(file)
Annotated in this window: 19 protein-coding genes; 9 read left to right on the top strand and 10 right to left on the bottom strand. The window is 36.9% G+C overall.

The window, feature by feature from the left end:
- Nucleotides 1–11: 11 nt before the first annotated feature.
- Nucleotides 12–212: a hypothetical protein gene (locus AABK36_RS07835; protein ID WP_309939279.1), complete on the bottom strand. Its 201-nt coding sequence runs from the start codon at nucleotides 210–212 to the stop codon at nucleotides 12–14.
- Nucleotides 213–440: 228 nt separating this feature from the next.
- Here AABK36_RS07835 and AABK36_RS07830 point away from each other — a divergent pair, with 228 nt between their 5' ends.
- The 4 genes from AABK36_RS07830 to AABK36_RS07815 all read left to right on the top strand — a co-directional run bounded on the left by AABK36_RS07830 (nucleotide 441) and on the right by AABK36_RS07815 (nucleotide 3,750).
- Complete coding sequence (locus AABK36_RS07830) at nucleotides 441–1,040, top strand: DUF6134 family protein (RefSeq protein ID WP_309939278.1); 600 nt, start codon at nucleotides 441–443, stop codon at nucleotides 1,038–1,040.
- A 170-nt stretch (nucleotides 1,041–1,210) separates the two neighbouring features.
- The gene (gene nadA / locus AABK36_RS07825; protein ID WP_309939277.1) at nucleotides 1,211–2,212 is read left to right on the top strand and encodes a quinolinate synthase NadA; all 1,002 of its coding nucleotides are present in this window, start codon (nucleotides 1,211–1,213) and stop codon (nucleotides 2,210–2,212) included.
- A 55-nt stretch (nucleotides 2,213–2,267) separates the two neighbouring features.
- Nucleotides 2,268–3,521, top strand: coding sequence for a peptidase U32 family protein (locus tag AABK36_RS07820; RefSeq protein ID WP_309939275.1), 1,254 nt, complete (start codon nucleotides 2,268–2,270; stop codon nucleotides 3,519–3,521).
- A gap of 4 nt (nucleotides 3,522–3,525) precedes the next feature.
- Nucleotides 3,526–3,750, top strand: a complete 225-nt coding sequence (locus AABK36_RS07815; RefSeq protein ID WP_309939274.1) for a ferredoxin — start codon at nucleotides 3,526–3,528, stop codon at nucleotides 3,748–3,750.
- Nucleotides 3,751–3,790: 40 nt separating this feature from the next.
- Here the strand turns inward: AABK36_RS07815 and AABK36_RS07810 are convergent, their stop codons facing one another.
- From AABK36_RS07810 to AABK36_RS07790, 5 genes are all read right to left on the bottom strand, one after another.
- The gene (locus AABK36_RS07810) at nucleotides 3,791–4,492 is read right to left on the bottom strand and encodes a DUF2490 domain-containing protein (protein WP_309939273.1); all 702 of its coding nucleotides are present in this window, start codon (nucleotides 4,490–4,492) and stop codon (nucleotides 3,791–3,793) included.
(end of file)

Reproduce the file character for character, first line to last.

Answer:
Annotated in this window: 19 protein-coding genes; 9 read left to right on the top strand and 10 right to left on the bottom strand. The window is 36.9% G+C overall.

The window, feature by feature from the left end:
- Nucleotides 1–11: 11 nt before the first annotated feature.
- Nucleotides 12–212: a hypothetical protein gene (locus AABK36_RS07835; protein ID WP_309939279.1), complete on the bottom strand. Its 201-nt coding sequence runs from the start codon at nucleotides 210–212 to the stop codon at nucleotides 12–14.
- Nucleotides 213–440: 228 nt separating this feature from the next.
- Here AABK36_RS07835 and AABK36_RS07830 point away from each other — a divergent pair, with 228 nt between their 5' ends.
- The 4 genes from AABK36_RS07830 to AABK36_RS07815 all read left to right on the top strand — a co-directional run bounded on the left by AABK36_RS07830 (nucleotide 441) and on the right by AABK36_RS07815 (nucleotide 3,750).
- Complete coding sequence (locus AABK36_RS07830) at nucleotides 441–1,040, top strand: DUF6134 family protein (RefSeq protein ID WP_309939278.1); 600 nt, start codon at nucleotides 441–443, stop codon at nucleotides 1,038–1,040.
- A 170-nt stretch (nucleotides 1,041–1,210) separates the two neighbouring features.
- The gene (gene nadA / locus AABK36_RS07825; protein ID WP_309939277.1) at nucleotides 1,211–2,212 is read left to right on the top strand and encodes a quinolinate synthase NadA; all 1,002 of its coding nucleotides are present in this window, start codon (nucleotides 1,211–1,213) and stop codon (nucleotides 2,210–2,212) included.
- A 55-nt stretch (nucleotides 2,213–2,267) separates the two neighbouring features.
- Nucleotides 2,268–3,521, top strand: coding sequence for a peptidase U32 family protein (locus tag AABK36_RS07820; RefSeq protein ID WP_309939275.1), 1,254 nt, complete (start codon nucleotides 2,268–2,270; stop codon nucleotides 3,519–3,521).
- A gap of 4 nt (nucleotides 3,522–3,525) precedes the next feature.
- Nucleotides 3,526–3,750, top strand: a complete 225-nt coding sequence (locus AABK36_RS07815; RefSeq protein ID WP_309939274.1) for a ferredoxin — start codon at nucleotides 3,526–3,528, stop codon at nucleotides 3,748–3,750.
- Nucleotides 3,751–3,790: 40 nt separating this feature from the next.
- Here the strand turns inward: AABK36_RS07815 and AABK36_RS07810 are convergent, their stop codons facing one another.
- From AABK36_RS07810 to AABK36_RS07790, 5 genes are all read right to left on the bottom strand, one after another.
- The gene (locus AABK36_RS07810) at nucleotides 3,791–4,492 is read right to left on the bottom strand and encodes a DUF2490 domain-containing protein (protein WP_309939273.1); all 702 of its coding nucleotides are present in this window, start codon (nucleotides 4,490–4,492) and stop codon (nucleotides 3,791–3,793) included.